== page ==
It is estimated that roughly 5 million American men have low testosterone levels. Testosterone is known as the most significant male sex hormone. It becomes active in the womb, at which time it causes a male fetus to grow a penis and testes and, during puberty, testosterone changes boys into men.
The Role of Testosterone in Male Fertility Health
The brain and pituitary gland control testosterone production by the testes, where it is produced at the highest levels. Testosterone is also produced by the adrenal glands. Testosterone is the hormone responsible for male sexual characteristics – external and internal sex organs (penis, testes, prostate, seminal vesicle, etc.), sperm production, body hair growth (face, chest and back), muscle mass, bone health and broad shoulders, as well as deeper voice and more aggressive behaviors. Testosterone also plays a role in male libido, erectile function, and male fertility health.
Normal testosterone levels are between 300 and 1,200 nanograms per deciliter (ng/dl) and fluctuate throughout the day, with highest circulating levels being in the morning. Testosterone levels vary from man to man and are known to decrease by 1% per year after the age of 30.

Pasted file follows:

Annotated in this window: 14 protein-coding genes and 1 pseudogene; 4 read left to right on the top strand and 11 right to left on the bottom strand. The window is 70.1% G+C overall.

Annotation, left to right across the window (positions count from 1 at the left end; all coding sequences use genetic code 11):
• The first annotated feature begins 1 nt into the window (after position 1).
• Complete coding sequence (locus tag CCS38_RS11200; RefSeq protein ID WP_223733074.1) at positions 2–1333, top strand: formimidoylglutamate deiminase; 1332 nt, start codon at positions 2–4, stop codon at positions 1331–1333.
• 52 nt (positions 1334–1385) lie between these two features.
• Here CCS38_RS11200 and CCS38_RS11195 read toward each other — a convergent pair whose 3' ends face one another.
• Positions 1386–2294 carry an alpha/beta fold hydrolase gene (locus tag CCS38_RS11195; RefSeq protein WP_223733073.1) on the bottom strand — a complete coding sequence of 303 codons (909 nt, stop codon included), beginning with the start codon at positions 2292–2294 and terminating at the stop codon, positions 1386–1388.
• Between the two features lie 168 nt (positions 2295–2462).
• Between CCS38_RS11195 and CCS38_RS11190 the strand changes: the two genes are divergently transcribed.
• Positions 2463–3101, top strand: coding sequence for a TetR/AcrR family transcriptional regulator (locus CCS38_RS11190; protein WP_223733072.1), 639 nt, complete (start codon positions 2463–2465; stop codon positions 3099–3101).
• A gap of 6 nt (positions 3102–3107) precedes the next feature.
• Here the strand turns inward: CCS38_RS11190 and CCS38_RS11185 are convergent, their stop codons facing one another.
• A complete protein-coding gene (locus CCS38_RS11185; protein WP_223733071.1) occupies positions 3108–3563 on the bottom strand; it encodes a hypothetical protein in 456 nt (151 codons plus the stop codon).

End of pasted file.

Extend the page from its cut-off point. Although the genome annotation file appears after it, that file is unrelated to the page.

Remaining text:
Symptoms of Low Testosterone Levels
For many men experiencing low testosterone levels, there are no symptoms. Low testosterone is known to be a cause low sex drive and erectile dysfunction, or impotence, as well as low sperm count and enlarged male breasts. Some men with low testosterone may also experience the following symptoms:
- hot flashes
- mood swings (irritability)
- low energy levels
- reduction in the size of the testes
- sleep disruptions
- loss of body hair
- reduced muscle mass and strength
When a variety of these symptoms become bothersome, doctors will perform blood tests to determine testosterone levels and investigate possible causes.
Causes of Low Testosterone Levels
While testosterone levels naturally decline as a man ages, there can be other contributors to low testosterone levels that include:
- Injury to, or infection/inflammation of the testes
- Diseases of, or a tumor on, the hypothalamus or pituitary gland related to inflammation, cancer or autoimmune diseases
- Cancer treatments – radiation and chemotherapy
- Testicular cancer
- Medications – painkillers (opiates), morphine and anabolic steroids
- Aging – sometimes called “andropause”
Upon determining contributing factors, your doctor may suggest further investigation with an endocrinologist, or offer testosterone replacement therapy (gel or patches placed on the skin, injections or pellets implanted under the skin). Testosterone treatment comes with risks, the most serious being prostate cancer. Other risks of testosterone treatment are breast or prostate enlargement, acne, sleep apnea, edema (swelling of the ankles, feet, or legs), and high red blood cell count.
Depending on the cause of low testosterone levels, there may also be natural ways to support the body in promoting healthy testosterone levels.
How to Naturally Boost Testosterone Levels
1. Eat Right